The company founder is also a major campaign contributor. Last October, Figg wrote a check for $45,000 to the state GOP. He has donated thousands more to candidates, including giving $500 to state Sen. Ken Pruitt, who has backed the Figg bridge over environmentally sensitive land in Port St. Lucie.
Figg executives say they specialize in bridges that have no funding. They help local officials get seed money from a state fund for toll roads, then help them float bonds to be paid back using tolls collected from bridge traffic.
For the Garcon Point Bridge, Figg did more than design the span for the Santa Rosa Bridge Authority.
"They were effectively the staff of the authority," said former authority financial adviser Joe Mooney, who was ousted for questioning the need for the bridge. "They did the minutes, ran the meetings, coordinated the selection of consultants."
Figg had a powerful partner in pushing the Garcon Point Bridge. As House speaker, Johnson, a Milton Democrat, had the clout to bend state agencies to his will, waiving rules and passing special laws.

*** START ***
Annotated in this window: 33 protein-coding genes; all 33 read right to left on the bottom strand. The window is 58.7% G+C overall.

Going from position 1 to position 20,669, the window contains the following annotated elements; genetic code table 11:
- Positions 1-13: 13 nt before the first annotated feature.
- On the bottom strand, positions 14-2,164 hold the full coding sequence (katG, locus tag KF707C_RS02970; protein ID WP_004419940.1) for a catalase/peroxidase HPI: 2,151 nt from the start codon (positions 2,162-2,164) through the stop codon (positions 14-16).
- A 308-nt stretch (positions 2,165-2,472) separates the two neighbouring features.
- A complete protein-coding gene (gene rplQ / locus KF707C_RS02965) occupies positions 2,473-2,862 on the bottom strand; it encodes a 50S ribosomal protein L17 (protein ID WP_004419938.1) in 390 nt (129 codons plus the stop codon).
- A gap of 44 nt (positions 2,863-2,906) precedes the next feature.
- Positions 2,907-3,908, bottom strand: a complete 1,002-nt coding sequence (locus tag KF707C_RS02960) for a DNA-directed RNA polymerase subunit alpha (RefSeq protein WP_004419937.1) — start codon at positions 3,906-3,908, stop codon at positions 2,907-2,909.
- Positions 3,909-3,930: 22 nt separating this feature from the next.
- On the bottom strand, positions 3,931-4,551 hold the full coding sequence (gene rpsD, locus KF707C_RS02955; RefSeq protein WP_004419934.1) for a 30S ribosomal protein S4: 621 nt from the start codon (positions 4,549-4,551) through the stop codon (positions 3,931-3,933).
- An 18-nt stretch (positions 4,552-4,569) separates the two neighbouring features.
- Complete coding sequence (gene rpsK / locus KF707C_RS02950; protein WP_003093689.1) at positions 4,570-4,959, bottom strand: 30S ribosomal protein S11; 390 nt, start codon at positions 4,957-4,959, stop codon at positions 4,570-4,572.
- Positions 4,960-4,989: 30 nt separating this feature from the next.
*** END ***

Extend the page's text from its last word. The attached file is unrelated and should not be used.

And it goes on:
Critics called the bridge a boondoggle that would harm the bay and never attract enough motorists. Since it opened in 1999 they have had ample opportunity to say, "I told you so."
Johnson went to federal prison on unrelated tax evasion charges. As predicted, "Bo's Bridge" has drawn so few drivers the bridge authority may default on its $95-million bond issue next month.
Anglers fishing under the bridge while it was being built narrowly missed being hit by waste tossed in the water by Odebrecht-Metric workers. They notified the state Department of Environmental Protection, leading to the criminal investigation.
Workers threw leftover pilings into the water rather than barging them back to shore. And instead of properly disposing of wet cement from the crane buckets, crane operators washed the buckets in the bay, sending long, gray plumes of sediment spinning into the current.
Investigators say that Larry Baxter told them he "is personally responsible for the dumping of hundreds of tons of wet cement and waste pilings as a crane operator at the site. Baxter dumped wet cement and waste pilings into the water on a daily basis. . . . Baxter advised that he dumped many waste pilings which were 40 feet long."